During the past several weeks, the controversy raised by the “Sleepwalker” statue on campus has sparked interactions between the College’s administration and the student body. In response to the outcry of student protests, petitions and articles, President Bottomly sent an email to students scheduling a series of meetings to discuss the issue and gauge student concerns and feelings about academic integrity. To discuss issues relevant to the “Sleepwalker,” the College has established a working group, half of which is comprised of student representatives. College Government has issued requests for letters to the College Government President in response to the statue. Several faculty members have opened up discussion in their classrooms. In addition, students also received support email from the Stone Center and the organization Sexual Assault Awareness for Everyone (SAAFE).
Despite the media onslaught it has wrought, the “Sleepwalker” controversy reflects the progress that debate and interaction between students and administration can achieve in a model of representative democracy. This ongoing interaction has certainly not resolved all student concerns, but students have a chance to have their voices heard and are nurturing a movement to realize the changes that they want to see.
Students and administration came together on this issue, partly as a result of a media outpouring that reflected both the students and the College in a negative way. However, students and administration are also working together on other issues, such as fossil fuel divestment. Most of these issues are extremely complex and can only be solved cooperatively. We should continue to foster the cooperation that was ignited by the Sleepwalker in order to empower students with the ability to change the aspects of the College that they believe need improvement.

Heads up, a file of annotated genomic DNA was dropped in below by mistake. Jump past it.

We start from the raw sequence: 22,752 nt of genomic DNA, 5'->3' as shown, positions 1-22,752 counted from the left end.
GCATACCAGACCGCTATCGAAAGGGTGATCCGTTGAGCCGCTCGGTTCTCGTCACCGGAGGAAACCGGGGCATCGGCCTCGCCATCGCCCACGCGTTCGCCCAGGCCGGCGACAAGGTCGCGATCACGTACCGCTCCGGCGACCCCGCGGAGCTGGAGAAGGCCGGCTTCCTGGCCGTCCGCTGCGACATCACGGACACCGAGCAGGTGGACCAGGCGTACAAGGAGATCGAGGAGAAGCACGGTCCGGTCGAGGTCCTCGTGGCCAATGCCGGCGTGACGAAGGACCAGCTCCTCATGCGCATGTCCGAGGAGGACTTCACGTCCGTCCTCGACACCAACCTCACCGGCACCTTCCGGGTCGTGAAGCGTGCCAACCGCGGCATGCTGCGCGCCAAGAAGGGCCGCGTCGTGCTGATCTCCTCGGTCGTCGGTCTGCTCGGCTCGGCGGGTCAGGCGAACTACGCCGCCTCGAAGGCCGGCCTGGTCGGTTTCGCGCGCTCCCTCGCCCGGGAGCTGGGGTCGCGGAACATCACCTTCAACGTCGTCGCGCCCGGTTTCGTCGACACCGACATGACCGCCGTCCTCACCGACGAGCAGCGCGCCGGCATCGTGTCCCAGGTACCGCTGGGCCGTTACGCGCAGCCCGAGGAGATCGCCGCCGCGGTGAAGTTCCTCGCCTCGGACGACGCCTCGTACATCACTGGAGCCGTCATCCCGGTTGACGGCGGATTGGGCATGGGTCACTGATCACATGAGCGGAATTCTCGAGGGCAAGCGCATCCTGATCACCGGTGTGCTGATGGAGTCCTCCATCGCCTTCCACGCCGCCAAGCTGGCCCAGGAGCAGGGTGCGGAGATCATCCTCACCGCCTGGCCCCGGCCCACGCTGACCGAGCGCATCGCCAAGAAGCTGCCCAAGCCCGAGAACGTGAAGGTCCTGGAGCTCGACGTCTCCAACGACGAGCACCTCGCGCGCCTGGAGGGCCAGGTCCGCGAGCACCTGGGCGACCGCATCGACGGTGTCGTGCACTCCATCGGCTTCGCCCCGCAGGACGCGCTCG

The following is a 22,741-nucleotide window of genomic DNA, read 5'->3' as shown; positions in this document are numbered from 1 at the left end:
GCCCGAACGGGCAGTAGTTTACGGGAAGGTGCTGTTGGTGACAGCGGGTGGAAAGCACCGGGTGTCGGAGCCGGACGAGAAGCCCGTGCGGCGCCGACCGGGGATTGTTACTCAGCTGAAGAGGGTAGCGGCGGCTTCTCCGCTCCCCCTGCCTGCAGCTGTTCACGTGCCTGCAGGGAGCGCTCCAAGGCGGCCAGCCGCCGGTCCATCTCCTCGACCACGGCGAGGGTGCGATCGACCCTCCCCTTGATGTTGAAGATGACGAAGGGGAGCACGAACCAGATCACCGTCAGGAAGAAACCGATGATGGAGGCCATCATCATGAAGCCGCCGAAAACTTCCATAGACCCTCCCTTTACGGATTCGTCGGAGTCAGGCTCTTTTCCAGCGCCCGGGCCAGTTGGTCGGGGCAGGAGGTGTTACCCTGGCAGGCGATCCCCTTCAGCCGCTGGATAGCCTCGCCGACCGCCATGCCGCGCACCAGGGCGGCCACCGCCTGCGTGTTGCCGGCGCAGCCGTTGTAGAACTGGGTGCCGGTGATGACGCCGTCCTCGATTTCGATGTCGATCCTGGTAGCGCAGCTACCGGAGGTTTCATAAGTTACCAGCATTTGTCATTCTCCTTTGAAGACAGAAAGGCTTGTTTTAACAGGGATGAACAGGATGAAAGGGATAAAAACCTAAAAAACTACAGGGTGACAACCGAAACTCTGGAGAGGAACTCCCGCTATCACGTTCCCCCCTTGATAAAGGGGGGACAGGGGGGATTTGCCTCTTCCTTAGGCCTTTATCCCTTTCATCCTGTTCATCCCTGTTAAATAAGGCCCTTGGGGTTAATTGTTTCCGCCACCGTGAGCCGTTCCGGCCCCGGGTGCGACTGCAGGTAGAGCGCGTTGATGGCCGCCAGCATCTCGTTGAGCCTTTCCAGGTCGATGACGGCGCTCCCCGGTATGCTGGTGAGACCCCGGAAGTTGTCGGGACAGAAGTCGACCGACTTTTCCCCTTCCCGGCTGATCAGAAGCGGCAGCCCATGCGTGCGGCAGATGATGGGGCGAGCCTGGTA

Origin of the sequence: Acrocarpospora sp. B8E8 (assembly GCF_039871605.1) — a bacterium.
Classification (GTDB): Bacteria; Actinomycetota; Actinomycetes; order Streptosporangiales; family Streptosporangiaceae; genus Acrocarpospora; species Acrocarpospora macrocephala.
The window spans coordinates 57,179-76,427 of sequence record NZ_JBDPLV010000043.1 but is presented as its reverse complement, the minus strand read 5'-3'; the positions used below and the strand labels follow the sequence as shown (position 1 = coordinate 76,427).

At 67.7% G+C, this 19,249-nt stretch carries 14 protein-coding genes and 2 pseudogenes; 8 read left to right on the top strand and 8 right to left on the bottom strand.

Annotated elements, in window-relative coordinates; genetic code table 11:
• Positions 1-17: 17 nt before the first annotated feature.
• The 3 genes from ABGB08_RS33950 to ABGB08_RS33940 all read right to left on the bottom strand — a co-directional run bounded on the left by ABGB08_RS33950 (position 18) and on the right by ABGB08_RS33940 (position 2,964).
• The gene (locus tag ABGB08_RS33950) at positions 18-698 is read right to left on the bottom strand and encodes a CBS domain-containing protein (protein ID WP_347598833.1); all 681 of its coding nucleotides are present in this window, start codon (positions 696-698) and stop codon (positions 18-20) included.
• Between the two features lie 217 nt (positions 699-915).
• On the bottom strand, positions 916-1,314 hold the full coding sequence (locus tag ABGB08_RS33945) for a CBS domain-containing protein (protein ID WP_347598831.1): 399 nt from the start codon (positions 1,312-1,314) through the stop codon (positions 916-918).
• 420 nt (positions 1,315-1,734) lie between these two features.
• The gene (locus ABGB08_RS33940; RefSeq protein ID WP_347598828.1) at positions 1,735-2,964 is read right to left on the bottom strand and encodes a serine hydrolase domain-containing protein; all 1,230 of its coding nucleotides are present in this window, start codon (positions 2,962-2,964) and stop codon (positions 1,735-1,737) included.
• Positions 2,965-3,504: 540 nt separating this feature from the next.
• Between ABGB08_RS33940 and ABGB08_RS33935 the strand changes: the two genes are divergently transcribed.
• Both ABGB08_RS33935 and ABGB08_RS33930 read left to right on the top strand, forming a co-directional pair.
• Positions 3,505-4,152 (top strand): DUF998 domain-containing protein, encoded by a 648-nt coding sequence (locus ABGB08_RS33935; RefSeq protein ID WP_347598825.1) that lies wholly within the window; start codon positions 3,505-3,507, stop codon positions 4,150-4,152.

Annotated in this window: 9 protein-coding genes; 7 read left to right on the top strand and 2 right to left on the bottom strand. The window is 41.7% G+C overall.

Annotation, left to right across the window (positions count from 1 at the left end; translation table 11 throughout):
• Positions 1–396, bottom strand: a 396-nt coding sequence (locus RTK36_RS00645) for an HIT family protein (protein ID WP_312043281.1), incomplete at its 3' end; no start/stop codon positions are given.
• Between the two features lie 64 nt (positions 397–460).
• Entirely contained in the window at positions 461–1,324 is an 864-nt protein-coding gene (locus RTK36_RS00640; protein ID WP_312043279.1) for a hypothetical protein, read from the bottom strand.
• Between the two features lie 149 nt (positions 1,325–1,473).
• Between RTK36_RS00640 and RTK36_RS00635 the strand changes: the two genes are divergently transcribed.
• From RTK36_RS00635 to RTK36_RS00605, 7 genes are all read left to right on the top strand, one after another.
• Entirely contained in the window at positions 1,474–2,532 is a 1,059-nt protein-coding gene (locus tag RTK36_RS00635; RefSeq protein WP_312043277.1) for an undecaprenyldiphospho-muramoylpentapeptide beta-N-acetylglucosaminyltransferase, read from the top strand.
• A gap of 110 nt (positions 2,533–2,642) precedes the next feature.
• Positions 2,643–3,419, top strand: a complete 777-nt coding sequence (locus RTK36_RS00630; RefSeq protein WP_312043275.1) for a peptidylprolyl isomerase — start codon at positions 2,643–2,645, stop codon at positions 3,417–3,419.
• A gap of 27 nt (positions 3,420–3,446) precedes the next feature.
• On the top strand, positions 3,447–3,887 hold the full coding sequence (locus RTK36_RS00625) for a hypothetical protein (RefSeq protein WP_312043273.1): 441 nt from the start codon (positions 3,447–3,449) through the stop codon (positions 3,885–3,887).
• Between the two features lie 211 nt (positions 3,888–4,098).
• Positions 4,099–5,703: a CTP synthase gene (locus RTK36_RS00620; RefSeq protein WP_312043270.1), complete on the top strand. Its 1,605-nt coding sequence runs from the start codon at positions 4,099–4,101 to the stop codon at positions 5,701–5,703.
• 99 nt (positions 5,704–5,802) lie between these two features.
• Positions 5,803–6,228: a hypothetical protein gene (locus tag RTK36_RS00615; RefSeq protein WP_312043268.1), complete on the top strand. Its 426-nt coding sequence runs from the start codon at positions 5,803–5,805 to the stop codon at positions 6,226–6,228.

Many students and organizations have their own individual issues, and the passion of Wellesley students is unmatched in many colleges and universities. But we also hear the frequent muffled complaints about the administration voiced by students with no intention of pursuing action or change. These complaints are often valuable feedback with the potential to make Wellesley a better place. Wellesley’s student body is diverse, and this richness of perspective results in countless insights that few of us act upon. Voicing and acting on these complaints could turn them into ideas for improvements that would benefit present and future students.
There are many ways for students to be involved with the administration, and vice versa. Senate meets every Monday night at 6 p.m., and students can interact there with fellow leaders and with Dean Debra DeMeis. Also, the Student Organizations and Appointments Committee (SOAC) appoints students to be campus representatives on committees with the Board of Trustees and other senior staff. These committee discuss a range of topics, from the College’s budget to admissions to the alcohol policy. Students also have varying degrees of say in these committees, which are listed in their job descriptions on the SOAC website. Finally, among other opportunities for students to voice their opinions, the next Town Hall will be held on Feb. 26 in the Academic Council Room during community time; students can submit questions anonymously online beforehand.
The administration also needs to continue its efforts in making its duties more transparent. On the other hand, students’ active involvement plays a large role in breaking down barriers. Students working with the administration creates a win-win scenario for all of the Wellesley community by giving students leadership experience and fostering improvement.
We all know that Wellesley is not what the press have painted us as in the sensationalization of the Sleepwalker statue. A Wellesley in which students, faculty and administrators debate and work closely to create solutions is the Wellesley we want the media to see.